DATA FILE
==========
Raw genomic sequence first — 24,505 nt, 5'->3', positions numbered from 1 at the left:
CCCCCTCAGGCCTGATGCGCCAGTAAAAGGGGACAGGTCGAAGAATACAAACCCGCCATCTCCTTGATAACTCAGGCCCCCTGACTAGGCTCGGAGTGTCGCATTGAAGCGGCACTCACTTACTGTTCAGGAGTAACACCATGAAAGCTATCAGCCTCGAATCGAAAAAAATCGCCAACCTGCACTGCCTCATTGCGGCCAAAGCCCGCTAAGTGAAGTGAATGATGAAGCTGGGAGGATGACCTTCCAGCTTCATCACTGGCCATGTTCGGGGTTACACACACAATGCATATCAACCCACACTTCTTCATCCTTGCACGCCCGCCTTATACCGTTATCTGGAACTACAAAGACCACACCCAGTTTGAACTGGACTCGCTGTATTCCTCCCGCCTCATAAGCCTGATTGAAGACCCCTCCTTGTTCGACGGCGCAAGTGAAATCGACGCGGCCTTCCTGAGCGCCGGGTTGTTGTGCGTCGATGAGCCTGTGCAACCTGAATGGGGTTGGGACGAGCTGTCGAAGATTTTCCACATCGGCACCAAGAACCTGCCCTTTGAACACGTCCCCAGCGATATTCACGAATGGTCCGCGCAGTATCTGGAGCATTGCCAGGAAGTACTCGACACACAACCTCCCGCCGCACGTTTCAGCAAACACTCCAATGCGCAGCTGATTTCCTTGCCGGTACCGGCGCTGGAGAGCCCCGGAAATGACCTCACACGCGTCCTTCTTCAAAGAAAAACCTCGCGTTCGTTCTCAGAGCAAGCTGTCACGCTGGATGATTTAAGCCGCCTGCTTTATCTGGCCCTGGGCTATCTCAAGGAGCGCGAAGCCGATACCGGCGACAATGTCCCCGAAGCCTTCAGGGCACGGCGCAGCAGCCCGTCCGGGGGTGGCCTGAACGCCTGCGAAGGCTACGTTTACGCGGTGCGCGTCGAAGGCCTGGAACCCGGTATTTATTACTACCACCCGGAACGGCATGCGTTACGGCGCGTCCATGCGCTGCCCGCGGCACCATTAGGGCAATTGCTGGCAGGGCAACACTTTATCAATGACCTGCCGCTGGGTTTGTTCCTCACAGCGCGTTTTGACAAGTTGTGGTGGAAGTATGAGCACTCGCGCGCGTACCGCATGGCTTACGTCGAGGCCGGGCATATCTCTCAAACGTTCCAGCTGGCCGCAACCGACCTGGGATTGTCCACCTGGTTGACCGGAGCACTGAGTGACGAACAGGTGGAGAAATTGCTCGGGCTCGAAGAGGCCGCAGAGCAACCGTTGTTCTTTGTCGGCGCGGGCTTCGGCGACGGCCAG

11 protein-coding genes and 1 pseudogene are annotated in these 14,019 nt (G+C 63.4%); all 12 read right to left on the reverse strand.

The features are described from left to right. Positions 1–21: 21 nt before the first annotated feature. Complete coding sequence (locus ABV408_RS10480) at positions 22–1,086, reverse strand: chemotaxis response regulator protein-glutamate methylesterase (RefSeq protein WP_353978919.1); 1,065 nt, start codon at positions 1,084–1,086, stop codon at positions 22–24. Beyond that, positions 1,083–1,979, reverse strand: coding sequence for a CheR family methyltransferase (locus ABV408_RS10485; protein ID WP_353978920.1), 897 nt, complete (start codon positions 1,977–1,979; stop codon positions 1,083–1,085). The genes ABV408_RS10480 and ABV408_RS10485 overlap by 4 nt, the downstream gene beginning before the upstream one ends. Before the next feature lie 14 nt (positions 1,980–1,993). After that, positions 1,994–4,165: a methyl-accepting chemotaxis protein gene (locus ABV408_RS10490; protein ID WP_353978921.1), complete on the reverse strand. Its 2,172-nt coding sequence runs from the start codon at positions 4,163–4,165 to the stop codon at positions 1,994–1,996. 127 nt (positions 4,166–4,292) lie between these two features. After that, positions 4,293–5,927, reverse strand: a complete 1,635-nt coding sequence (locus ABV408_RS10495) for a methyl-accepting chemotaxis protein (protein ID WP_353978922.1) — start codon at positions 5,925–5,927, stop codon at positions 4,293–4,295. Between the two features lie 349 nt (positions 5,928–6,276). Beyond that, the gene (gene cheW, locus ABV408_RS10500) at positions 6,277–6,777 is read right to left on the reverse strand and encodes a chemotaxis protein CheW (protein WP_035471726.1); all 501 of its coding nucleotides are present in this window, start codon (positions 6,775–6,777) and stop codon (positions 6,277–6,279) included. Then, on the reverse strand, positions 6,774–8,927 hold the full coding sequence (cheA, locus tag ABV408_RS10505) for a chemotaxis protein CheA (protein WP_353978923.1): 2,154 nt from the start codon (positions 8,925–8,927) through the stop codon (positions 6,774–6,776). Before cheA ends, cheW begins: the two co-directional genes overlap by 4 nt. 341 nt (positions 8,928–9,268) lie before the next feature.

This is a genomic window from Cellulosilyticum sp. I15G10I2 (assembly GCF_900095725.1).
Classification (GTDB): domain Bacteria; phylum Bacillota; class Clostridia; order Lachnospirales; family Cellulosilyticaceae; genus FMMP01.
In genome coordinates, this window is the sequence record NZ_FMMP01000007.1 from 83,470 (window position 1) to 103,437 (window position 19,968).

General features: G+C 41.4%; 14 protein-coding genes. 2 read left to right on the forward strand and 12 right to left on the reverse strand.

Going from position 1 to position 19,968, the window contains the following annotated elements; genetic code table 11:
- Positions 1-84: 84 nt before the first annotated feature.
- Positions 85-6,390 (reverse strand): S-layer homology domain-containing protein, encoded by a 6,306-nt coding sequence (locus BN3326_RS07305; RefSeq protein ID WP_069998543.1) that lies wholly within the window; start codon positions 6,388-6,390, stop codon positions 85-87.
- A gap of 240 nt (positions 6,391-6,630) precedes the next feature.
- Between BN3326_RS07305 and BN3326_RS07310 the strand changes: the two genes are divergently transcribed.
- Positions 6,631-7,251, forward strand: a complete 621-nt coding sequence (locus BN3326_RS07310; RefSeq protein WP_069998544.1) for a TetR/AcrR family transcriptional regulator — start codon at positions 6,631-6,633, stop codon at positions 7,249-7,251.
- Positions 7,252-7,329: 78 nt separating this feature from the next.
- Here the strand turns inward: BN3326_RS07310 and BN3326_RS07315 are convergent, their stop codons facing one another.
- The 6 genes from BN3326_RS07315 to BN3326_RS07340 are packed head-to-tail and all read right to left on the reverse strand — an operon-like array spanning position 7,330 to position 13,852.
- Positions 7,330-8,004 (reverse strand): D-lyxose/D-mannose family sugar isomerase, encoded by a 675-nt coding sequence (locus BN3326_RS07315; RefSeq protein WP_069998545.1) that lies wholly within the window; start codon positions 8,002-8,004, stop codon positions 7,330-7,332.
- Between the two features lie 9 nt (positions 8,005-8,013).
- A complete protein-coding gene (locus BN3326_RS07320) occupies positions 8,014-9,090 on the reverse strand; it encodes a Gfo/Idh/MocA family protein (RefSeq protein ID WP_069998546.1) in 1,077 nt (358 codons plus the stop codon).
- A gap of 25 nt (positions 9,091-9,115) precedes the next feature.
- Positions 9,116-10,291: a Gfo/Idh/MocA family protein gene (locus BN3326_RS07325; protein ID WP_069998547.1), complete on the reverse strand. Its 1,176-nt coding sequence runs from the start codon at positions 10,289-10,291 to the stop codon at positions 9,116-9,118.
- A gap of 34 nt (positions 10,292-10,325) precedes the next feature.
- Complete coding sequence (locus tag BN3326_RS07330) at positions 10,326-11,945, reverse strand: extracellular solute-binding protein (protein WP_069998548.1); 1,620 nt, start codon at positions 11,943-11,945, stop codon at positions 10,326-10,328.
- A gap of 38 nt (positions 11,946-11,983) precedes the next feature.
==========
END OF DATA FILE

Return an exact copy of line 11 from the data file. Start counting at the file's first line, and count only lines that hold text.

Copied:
- Positions 85-6,390 (reverse strand): S-layer homology domain-containing protein, encoded by a 6,306-nt coding sequence (locus BN3326_RS07305; RefSeq protein ID WP_069998543.1) that lies wholly within the window; start codon positions 6,388-6,390, stop codon positions 85-87.